Honest Case Evaluations. Unyielding Legal Advocacy.

  1. Home
  2.  » 
  3. Violent Crimes
  4.  » What should I know about extortion?

What should I know about extortion?

On Behalf of | Feb 14, 2022 | Violent Crimes

It is easy to understand what most violent crimes are. They usually involve inflicting physical battery or outright killing another person. However, some violent offenses do not involve actual physical violence at all. Sometimes verbal threats can get you in trouble with the law. Extortion is one such example.

As defined by FindLaw, extortion happens if somebody acquires property or money from a person or business by levying a threat to use force or some other action that can cause harm. These acts can take a variety of forms.

Examples of extortion

In addition to a threat of physical harm, a person may intimidate somebody by threatening to harm the person’s reputation, damage the person’s property, or have the government commit some kind of adverse action against the person. Sometimes extortion takes the form of blackmail if an extortionist threatens to publicize damaging private information unless an individual cooperates.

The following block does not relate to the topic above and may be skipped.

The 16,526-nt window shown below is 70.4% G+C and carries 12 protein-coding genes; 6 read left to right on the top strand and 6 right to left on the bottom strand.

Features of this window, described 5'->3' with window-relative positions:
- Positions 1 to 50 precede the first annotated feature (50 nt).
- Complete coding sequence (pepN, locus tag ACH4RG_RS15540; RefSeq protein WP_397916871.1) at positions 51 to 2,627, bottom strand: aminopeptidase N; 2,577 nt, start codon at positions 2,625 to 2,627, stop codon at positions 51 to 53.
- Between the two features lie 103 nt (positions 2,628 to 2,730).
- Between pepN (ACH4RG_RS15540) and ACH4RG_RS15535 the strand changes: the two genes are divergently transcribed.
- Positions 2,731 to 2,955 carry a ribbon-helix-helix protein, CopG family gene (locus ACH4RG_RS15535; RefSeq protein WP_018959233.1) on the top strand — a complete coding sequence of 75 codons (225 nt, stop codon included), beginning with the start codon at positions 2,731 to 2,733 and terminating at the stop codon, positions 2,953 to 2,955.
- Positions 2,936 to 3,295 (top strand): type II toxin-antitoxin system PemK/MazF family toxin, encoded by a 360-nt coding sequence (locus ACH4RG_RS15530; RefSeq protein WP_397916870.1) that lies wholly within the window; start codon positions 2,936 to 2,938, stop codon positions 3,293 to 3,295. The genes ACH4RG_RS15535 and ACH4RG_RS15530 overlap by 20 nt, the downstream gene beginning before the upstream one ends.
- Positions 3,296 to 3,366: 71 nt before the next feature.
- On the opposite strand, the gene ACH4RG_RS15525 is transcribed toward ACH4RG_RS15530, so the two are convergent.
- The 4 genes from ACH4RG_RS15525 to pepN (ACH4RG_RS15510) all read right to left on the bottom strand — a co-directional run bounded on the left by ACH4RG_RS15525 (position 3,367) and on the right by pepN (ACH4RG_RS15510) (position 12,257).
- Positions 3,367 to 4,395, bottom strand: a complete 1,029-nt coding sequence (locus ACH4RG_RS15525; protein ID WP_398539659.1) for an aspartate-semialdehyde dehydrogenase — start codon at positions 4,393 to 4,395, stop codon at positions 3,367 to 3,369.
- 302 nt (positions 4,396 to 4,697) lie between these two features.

There are also instances where an extortionist may offer a business owner protection against vandals or thieves in exchange for cash or goods. The implication is that the extortionist could unleash criminals on the business unless the owner gives in to the demands of the extortionist.

Extortion over different mediums

The law does not require you to make a verbal threat in person to find you guilty of extortion. You might run afoul of the law if you threaten someone through a telephone call, using a phone text, or through computer communication like email. Extortion charges may also rise to the level of a federal offense if you use interstate commerce as a part of the extortion.

Sometimes people get in trouble with the law because of a recent heated discussion in which they said something that came off to another person as a threat. You may need to figure out your legal options if you end up in a situation where someone misinterprets your words to constitute extortion.